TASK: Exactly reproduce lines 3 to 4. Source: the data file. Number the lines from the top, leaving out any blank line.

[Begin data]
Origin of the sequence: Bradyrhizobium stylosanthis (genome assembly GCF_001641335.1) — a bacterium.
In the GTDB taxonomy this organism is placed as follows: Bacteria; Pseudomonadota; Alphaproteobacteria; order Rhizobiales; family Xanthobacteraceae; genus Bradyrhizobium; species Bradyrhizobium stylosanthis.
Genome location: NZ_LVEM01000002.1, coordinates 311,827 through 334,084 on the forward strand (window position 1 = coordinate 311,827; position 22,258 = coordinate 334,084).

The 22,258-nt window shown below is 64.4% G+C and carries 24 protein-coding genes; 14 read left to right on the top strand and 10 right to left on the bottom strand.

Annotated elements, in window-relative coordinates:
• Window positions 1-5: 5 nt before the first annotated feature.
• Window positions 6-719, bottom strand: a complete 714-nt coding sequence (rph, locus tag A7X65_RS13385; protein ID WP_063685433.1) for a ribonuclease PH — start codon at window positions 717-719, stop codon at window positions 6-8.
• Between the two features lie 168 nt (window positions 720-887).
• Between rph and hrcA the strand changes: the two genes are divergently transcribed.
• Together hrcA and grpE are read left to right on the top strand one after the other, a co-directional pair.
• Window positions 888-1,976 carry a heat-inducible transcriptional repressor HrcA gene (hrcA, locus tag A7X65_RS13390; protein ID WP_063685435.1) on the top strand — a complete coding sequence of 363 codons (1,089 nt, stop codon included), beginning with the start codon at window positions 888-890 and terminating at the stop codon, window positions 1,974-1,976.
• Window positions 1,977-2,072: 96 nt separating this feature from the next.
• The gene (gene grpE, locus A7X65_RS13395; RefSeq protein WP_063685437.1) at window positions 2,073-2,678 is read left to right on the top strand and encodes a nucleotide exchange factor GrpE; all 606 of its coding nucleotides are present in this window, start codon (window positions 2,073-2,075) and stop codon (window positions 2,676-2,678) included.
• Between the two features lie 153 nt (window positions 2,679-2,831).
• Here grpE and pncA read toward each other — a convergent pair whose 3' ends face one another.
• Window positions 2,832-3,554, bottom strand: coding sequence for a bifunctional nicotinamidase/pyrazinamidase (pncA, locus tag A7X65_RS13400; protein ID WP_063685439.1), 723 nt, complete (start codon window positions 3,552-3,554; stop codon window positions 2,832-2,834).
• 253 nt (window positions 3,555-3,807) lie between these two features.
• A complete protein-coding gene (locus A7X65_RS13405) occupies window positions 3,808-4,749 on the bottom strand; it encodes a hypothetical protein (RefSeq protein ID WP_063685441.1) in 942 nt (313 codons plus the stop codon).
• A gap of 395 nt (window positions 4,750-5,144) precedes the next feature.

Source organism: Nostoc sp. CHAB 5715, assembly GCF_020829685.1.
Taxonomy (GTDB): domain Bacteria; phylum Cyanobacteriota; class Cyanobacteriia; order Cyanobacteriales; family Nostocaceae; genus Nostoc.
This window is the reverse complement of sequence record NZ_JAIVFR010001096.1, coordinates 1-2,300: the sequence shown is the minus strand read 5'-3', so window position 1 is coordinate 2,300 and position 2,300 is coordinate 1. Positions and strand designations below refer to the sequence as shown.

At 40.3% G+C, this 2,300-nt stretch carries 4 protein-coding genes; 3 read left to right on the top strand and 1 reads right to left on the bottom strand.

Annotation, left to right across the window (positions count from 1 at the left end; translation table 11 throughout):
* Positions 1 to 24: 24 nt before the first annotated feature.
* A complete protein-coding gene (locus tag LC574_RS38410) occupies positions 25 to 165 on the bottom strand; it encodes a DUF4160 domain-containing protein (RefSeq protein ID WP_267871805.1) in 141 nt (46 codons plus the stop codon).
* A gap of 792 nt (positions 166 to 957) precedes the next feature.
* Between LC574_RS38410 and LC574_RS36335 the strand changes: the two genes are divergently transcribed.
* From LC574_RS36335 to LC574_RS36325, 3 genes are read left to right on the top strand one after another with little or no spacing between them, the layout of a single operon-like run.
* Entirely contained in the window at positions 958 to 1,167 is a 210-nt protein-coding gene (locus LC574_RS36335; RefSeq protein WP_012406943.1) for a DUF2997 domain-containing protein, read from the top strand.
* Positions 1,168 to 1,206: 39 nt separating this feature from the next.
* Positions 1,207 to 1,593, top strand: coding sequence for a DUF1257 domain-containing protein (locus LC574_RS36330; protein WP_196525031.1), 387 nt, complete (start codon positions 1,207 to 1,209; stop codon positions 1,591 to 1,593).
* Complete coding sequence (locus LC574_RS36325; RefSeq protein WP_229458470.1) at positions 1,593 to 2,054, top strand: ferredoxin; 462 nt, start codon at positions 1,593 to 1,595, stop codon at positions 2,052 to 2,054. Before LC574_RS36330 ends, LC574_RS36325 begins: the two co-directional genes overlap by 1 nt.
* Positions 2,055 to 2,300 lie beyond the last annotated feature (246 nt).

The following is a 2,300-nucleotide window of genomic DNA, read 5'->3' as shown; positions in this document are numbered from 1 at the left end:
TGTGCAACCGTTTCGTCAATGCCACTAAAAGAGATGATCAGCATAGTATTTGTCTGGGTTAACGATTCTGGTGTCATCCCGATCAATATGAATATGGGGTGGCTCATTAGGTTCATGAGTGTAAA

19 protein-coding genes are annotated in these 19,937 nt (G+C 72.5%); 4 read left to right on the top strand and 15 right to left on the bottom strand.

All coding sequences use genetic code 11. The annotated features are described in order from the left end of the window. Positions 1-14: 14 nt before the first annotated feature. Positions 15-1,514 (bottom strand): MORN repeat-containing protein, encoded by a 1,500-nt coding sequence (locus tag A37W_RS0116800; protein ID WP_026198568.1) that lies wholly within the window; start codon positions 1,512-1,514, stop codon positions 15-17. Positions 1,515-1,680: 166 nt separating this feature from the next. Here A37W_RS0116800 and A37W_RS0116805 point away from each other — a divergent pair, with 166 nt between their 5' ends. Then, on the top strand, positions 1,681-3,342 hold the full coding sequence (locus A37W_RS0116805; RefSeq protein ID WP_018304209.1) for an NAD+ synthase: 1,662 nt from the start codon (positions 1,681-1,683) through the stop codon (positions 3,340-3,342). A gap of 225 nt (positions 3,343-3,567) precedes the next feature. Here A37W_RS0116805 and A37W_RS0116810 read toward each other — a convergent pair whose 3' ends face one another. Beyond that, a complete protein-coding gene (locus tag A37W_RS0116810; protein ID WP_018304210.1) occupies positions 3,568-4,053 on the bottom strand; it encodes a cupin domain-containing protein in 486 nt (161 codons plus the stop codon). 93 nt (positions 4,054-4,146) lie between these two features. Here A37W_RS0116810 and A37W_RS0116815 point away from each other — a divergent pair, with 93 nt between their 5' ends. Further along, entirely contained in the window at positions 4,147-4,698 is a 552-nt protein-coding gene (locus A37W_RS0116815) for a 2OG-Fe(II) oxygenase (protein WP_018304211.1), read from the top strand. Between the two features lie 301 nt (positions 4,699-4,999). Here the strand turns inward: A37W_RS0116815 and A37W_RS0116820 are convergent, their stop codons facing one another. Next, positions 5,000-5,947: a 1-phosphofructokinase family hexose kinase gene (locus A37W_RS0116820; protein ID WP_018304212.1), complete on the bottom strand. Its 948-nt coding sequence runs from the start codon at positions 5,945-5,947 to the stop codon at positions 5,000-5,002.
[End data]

Genome location: NZ_LVEM01000002.1, coordinates 311,827 through 334,084 on the forward strand (window position 1 = coordinate 311,827; position 22,258 = coordinate 334,084).

The 22,258-nt window shown below is 64.4% G+C and carries 24 protein-coding genes; 14 read left to right on the top strand and 10 right to left on the bottom strand.